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The straight dope

Cocaine_2Forget the fuss, both left and right, about the way the news media are covering the war in Iraq. What about that other war -- the one on drugs? Hey, whatever happened to that? Well, it's still with us, reports NPR's All Things Considered. In a five-part series aptly titled The Forgotten War that airs next week, reporters John Burnett, Laura Sullivan and Juan Forero take a look at both the supply and demand sides of the war, update the Bush administration's so-called Plan Colombia (six years and $5.4 billion later, it's still chugging away with no end in sight) and profiles drug czar John P. Walters.

What did the NPR reporters find? That all the government's efforts haven't done a thing to drive drug prices up, which suggests that there's been no effect on supply lines. That all the drug warriors' mucking about in Colombia and the Caribbean has accomplished is to drive the cocaine trade and all its attendant violence into Mexico. That the huge population of prison inmates jailed under tough new laws in the late 1980s and early 1990s is now hitting the streets, with disastrous consequences for cities like Oakland. In short, we had to destroy the village to save it.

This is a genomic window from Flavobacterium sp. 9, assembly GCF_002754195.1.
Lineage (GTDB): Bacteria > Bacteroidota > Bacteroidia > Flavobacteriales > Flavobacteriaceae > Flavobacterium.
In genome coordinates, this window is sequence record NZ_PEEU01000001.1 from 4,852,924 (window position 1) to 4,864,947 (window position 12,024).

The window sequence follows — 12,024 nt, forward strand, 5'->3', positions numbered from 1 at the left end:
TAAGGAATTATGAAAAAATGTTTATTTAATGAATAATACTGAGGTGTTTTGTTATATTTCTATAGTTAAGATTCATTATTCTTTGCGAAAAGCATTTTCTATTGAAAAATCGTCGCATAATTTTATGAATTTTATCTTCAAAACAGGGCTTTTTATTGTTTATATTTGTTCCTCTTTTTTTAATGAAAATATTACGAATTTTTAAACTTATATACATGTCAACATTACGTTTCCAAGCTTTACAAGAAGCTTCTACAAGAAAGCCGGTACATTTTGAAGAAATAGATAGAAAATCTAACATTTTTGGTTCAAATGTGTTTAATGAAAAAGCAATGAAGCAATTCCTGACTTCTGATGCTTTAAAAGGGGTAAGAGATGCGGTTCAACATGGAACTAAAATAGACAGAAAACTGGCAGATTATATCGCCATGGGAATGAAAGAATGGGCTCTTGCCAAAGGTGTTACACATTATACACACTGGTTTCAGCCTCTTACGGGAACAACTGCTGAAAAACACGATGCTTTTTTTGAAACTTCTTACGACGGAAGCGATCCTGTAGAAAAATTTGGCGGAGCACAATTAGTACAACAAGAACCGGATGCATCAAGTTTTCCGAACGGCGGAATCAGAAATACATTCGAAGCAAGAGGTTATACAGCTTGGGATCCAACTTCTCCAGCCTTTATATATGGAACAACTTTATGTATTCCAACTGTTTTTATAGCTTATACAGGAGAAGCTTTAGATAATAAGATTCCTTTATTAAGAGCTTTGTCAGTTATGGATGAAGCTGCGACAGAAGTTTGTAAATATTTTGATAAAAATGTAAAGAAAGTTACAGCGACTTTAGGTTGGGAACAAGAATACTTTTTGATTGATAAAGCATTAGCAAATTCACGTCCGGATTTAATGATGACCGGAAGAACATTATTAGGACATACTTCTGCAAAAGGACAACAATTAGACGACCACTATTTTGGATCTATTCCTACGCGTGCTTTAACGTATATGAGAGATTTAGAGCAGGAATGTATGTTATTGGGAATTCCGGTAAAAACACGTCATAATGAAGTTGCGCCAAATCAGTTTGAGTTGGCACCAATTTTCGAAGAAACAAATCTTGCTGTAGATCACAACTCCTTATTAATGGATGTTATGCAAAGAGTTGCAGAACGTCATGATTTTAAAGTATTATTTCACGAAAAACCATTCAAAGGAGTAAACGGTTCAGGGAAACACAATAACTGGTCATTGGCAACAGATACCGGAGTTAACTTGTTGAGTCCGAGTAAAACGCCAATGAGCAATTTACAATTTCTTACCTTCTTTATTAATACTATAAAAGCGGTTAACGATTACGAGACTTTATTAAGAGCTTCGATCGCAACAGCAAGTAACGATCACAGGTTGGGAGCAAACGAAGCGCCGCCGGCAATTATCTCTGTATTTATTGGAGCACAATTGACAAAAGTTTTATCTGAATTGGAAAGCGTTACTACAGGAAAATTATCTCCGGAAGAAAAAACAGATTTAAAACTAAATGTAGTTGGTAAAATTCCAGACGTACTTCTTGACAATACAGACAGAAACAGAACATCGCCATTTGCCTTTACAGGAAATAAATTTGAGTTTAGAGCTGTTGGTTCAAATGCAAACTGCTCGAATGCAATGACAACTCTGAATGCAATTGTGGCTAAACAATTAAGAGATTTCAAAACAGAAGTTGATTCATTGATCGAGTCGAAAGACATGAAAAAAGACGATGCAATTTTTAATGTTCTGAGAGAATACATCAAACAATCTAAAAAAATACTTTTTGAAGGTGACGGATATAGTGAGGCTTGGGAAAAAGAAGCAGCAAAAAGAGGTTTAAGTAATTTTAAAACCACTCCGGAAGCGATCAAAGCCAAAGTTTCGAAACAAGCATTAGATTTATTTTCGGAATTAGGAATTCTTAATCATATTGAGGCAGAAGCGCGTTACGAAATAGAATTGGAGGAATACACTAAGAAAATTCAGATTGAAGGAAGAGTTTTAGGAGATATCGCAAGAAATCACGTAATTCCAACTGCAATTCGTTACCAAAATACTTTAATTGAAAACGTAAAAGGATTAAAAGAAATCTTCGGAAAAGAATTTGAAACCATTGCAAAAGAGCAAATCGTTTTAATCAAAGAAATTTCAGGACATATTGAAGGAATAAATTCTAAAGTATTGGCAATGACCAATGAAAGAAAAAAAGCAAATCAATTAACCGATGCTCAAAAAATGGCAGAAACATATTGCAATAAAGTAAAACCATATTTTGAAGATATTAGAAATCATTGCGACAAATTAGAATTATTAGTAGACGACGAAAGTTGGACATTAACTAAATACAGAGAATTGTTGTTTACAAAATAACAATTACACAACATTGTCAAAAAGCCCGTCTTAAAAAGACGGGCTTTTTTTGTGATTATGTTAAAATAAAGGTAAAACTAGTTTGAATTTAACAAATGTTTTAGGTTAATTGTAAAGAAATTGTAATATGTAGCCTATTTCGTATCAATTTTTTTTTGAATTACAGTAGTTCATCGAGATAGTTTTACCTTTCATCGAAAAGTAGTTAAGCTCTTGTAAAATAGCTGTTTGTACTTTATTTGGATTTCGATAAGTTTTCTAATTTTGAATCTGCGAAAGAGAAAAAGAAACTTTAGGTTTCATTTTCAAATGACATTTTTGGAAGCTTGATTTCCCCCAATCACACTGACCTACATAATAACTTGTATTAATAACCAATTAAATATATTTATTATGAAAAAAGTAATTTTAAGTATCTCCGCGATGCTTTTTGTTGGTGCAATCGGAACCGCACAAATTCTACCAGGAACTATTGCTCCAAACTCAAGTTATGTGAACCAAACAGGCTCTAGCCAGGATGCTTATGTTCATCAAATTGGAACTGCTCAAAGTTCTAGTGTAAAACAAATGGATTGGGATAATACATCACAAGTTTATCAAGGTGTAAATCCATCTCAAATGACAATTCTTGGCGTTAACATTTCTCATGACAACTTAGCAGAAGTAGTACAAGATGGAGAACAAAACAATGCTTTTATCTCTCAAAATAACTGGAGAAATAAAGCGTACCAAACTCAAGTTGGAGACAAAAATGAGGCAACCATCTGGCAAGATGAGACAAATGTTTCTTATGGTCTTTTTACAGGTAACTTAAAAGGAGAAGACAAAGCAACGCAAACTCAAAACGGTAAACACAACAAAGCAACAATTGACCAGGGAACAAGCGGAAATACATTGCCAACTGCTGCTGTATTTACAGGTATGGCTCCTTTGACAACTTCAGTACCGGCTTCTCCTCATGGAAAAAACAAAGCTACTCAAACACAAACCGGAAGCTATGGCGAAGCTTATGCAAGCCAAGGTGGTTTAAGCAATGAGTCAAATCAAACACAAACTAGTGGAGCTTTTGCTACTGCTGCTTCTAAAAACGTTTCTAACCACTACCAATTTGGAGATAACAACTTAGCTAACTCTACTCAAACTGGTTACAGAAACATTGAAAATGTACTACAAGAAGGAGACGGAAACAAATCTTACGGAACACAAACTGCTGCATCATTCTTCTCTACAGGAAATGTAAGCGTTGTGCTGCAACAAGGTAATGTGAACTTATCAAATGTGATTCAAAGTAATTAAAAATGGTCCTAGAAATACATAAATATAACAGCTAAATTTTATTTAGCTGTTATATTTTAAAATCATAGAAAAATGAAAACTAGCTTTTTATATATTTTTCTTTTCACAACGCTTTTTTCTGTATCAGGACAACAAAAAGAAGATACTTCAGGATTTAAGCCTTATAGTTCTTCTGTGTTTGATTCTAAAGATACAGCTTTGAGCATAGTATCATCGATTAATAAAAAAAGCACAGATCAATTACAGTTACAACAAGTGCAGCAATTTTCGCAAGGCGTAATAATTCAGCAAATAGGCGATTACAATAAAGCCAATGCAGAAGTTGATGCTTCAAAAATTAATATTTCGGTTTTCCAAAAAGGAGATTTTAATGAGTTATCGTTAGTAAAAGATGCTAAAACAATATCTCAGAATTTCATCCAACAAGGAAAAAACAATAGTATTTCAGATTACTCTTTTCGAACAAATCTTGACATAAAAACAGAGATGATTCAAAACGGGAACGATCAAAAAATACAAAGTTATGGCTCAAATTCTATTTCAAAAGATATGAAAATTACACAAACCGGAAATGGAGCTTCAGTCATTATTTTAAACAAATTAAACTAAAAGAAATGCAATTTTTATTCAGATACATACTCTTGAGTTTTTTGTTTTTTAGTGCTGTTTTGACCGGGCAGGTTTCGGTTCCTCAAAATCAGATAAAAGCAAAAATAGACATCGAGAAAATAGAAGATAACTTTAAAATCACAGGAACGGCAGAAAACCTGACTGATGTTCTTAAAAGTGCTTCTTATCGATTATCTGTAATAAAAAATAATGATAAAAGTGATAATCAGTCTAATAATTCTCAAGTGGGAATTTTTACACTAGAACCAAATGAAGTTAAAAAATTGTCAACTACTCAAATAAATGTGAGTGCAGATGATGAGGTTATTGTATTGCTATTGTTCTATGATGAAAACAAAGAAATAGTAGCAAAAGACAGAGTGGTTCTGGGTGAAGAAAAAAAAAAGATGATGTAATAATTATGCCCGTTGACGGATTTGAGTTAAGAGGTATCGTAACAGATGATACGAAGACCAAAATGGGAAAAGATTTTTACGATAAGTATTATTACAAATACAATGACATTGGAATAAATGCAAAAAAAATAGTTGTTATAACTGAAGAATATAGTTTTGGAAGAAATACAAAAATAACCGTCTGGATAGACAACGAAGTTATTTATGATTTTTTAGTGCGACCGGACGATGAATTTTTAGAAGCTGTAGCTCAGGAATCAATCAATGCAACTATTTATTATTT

There's some impressive reporting in The Forgotten War. Yet it's a little discouraging that NPR could do, by its own count, 100 interviews over six months and still not find a single person to argue the merits of the single untested strategy -- that is, legalization. Instead, everybody chews over the same old arguments about interdiction vs. treatment, even though neither of them has ever worked. Still, it's nice that somebody in the news media remembers there's a drug war out there. If you want to listen, All Things Considered airs in South Florida from 4 to 6 p.m. and 6:30 to 7 p.m. on WLRN-FM, 91.3 on the dial.


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